Avoiding MIDI Jitter
During Control Parameter Modulations

While accomplishing MIDI control parameter modulation tests on a Matrix-1000, due to its slow MIDI processing, we found that it is useful to do some general MIDI jitter testing while performing control parameter modulations. We wrote this document to give you background information and a guideline to perform control parameter modulations via MIDI while avoiding additional jitter.


While performing MIDI control parameter modulation on hardware devices from within a DAW, mainly two aspects need to be considered to avoid additional MIDI jitter:

  • the MIDI interface and the MIDI specification,
  • the receiving MIDI device and its performance at processing incoming MIDI data.

In general MIDI jitter is referred to MIDI events, which are not processed at the intended time, but are processed at an unpredictable time earlier or later.
While MIDI jitter can occur at several places within a setup (host software, MIDI interfaces etc.), this document focuses on how to avoid adding jitter during control parameter modulations, assuming that the host application and MIDI interface are working jitter “free”.

The MIDI Interface

Technically MIDI is designed to transport roughly 1000 average (3 bytes) MIDI events per second on a standard 5-pin MIDI cable, which include note events, CC events, active sensing, MIDI clock etc. At first glance 1000 events per second seam to be plenty, but looking closely at the technical part, the event throughput is quit restricted.
Sending too many events to an interface will lead to an overflow, since the interface is restricted to send ~3200 bytes per second, due to the MIDI specification. Overflow can lead, depending on the implementation of the MIDI interface, to growing message buffers, which will result in not-in-time events.
The following table gives an approximated overview of bandwidth usage by event type.

MIDI Event Type Messages per Second Usage bandwidth
Note On + Note Off 16 + 16 (32) 3%
MIDI CC 32 3%
MIDI CC 14bit High Res 32 6%
SysEx 10 byte 32 10%

No matter what the bandwidth states, it is also important to look at the point of time when events occur. If many events occur at the same point of time, jitter will occur since MIDI is transmitted serial. Serial means that only one event at a time can be transmitted, other events at that same point of time need to be sent later (or earlier).

Single event at each time point

Multiple events at each time point

As it can be seen above, jitter “naturally” occurs, as soon multiple events need to be transmitted at the same point of time. Obviously it is important to keep the amount of data at a time point low and to leave enough time between events to avoid jitter.
While running several tests we found, that the amount of continuous data sent to an interface should not exceed approx. 30% (~960 bytes / second). This leaves enough “space” to send additional note events on time without adding jitter. This might vary depending on how many note events need to be sent.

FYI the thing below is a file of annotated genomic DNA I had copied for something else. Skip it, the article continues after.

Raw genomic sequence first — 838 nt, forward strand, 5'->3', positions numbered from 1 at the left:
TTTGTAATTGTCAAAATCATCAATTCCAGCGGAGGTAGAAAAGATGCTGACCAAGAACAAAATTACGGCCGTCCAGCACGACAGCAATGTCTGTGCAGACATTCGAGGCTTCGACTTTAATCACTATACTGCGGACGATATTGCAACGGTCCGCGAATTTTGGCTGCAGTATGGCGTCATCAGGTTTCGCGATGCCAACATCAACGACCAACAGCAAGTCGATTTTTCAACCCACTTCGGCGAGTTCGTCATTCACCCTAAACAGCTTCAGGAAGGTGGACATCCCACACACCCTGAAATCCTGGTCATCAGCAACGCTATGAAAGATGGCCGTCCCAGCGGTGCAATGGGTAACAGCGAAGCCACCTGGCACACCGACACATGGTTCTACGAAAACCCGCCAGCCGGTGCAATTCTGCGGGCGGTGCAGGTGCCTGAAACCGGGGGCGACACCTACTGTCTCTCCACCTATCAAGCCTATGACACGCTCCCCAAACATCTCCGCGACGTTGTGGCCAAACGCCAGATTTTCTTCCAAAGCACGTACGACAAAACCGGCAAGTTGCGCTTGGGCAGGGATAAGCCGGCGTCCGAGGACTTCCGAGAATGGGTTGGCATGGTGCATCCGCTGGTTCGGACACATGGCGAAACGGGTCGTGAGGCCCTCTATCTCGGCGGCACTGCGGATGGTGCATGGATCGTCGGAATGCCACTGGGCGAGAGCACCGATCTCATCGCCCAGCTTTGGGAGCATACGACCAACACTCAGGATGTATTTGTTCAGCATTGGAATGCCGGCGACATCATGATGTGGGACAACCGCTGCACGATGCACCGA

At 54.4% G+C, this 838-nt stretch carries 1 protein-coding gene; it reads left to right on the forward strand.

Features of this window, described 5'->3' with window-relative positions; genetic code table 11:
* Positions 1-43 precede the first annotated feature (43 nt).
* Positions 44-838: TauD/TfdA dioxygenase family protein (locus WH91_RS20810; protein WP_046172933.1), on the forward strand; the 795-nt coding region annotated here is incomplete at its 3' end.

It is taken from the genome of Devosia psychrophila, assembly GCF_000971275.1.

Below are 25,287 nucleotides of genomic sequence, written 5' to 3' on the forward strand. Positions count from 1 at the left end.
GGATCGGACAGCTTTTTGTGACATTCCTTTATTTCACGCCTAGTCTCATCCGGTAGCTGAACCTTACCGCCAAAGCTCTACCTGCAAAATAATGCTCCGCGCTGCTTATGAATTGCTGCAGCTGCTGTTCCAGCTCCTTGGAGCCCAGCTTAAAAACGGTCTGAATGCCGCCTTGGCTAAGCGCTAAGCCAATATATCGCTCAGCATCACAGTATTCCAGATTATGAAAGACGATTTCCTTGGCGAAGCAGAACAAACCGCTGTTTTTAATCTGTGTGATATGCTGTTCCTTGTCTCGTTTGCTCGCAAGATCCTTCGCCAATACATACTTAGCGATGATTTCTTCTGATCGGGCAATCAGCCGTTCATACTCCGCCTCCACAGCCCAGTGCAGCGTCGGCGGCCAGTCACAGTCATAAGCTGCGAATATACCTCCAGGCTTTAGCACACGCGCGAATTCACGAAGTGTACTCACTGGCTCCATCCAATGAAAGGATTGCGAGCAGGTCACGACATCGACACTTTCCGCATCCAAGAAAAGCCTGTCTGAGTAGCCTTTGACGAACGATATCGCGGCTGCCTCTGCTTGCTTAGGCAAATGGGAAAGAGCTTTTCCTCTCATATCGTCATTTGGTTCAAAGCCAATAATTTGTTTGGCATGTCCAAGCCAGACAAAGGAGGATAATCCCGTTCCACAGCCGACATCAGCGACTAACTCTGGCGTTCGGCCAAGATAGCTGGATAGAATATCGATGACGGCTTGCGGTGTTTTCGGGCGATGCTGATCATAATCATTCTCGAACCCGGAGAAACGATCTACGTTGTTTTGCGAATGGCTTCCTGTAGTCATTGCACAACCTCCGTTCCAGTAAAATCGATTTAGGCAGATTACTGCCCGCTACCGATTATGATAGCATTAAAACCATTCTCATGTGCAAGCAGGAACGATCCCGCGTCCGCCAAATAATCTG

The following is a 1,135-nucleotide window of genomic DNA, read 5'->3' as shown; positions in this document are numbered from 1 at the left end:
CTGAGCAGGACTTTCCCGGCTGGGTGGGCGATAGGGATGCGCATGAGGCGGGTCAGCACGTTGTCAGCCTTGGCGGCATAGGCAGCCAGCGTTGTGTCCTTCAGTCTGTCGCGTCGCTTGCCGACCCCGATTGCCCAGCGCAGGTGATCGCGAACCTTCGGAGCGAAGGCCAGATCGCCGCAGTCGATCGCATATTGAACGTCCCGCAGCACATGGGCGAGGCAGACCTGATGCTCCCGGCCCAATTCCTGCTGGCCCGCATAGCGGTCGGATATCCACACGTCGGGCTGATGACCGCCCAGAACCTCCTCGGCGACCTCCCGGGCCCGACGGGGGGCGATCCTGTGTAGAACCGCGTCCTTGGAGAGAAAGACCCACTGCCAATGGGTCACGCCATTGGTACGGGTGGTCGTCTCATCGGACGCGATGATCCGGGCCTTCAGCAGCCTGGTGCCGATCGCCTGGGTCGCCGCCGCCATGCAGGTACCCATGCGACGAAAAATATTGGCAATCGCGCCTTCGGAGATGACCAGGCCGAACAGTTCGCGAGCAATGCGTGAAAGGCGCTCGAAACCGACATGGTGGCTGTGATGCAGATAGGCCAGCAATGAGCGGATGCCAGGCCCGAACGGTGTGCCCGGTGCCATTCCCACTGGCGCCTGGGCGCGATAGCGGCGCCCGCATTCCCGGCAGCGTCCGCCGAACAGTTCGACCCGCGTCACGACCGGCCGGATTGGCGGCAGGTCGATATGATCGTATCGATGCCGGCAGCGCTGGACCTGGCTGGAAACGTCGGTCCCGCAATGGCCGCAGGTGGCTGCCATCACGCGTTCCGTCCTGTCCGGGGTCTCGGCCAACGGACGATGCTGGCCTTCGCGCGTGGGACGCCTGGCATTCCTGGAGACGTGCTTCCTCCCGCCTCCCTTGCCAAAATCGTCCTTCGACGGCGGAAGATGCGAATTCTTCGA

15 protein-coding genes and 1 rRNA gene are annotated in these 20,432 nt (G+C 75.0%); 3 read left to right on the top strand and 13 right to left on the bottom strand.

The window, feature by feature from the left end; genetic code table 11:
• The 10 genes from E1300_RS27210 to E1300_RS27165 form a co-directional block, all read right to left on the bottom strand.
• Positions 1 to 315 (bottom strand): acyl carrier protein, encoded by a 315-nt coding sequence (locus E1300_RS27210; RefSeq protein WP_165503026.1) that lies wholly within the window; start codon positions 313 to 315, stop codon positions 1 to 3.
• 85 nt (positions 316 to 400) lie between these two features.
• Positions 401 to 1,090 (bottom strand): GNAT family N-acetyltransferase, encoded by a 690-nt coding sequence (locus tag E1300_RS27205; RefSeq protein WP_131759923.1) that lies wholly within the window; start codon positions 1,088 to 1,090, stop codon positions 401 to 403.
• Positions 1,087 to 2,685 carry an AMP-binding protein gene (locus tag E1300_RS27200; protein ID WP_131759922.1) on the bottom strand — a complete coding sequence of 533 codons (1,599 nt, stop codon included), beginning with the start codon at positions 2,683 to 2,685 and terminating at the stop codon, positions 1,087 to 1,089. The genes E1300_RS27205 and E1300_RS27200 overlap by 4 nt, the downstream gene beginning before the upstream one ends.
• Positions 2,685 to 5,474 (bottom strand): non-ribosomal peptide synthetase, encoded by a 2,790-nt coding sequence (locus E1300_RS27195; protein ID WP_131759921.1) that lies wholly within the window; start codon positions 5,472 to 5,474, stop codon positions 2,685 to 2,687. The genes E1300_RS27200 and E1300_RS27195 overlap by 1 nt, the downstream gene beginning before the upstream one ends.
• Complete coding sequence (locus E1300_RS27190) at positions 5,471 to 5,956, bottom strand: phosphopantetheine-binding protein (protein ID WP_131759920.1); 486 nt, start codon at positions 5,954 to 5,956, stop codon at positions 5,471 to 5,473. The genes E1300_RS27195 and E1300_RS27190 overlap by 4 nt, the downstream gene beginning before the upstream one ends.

The Receiving MIDI Device

Technically MIDI data leaves the interface within the MIDI specifications. Theoretically a receiving hardware device (such as a synth) should be able to process all incoming events in time. In reality things look a bit different. Especially vintage synths tend to have slow chips for MIDI processing on board. When sending many messages to a slow processing MIDI device the sound processing can be disrupted, or it can lead to a totally clogged device.
For demonstration an Oberheim Matrix-1000 was compelled to perform tests, which is known to have a very slow MIDI processing unit. In contrast the same test was performed on a Roland JX-8P, where the MIDI processing unit is a lot faster.

As demonstrated the behavior of MIDI devices can differ strongly. Especially for vintage synths the amount of continuous messages send per second need to be within a rate, which the receiving device can handle.


To avoid jitter while performing control parameter modulations it is vital to keep the amount of created MIDI date in a range which can be handled in-time by the MIDI interface. This data includes host automated MIDI data, MIDI processing plug-ins, MIDI notes, MIDI clocks etc.
Also the amount of MIDI data sent to a particular receiving MIDI device needs to be in a range which can be processed by the unit.


While the Modulation Processor 3244 is capable to process heavy modulations, MIDI overflow can easily occur on devices which may lead to jittering. By considering following points you can keep jitter as low as possible:

  • Avoid overflowing your MIDI interface. Restrict the amount of messages send to a single output of a MIDI interface to following:

    a. 8 x CC, @ 32 messages / second
    b. 4 x 14bit (high resolution) CC, @ 32 messages / second
    c. 2 x SysEx (10bit), @ 32 messages / second
  • Avoid overflowing your (vintage) MIDI devices. Lower the amount of messages sent per second to devices which have slow MIDI processing (e.g. 10 – 20 messages / second).
  • Avoid sending unneeded MIDI messages. E.g. while recording a device which is modulated, make sure to not send any unneeded MIDI messages to other devices on the same MIDI port.
  • Try to keep the amount of messages sent per second between 20 – 50.
  • Keep your MIDI daisy chains short. This results in more potential messages which can be sent to each synth.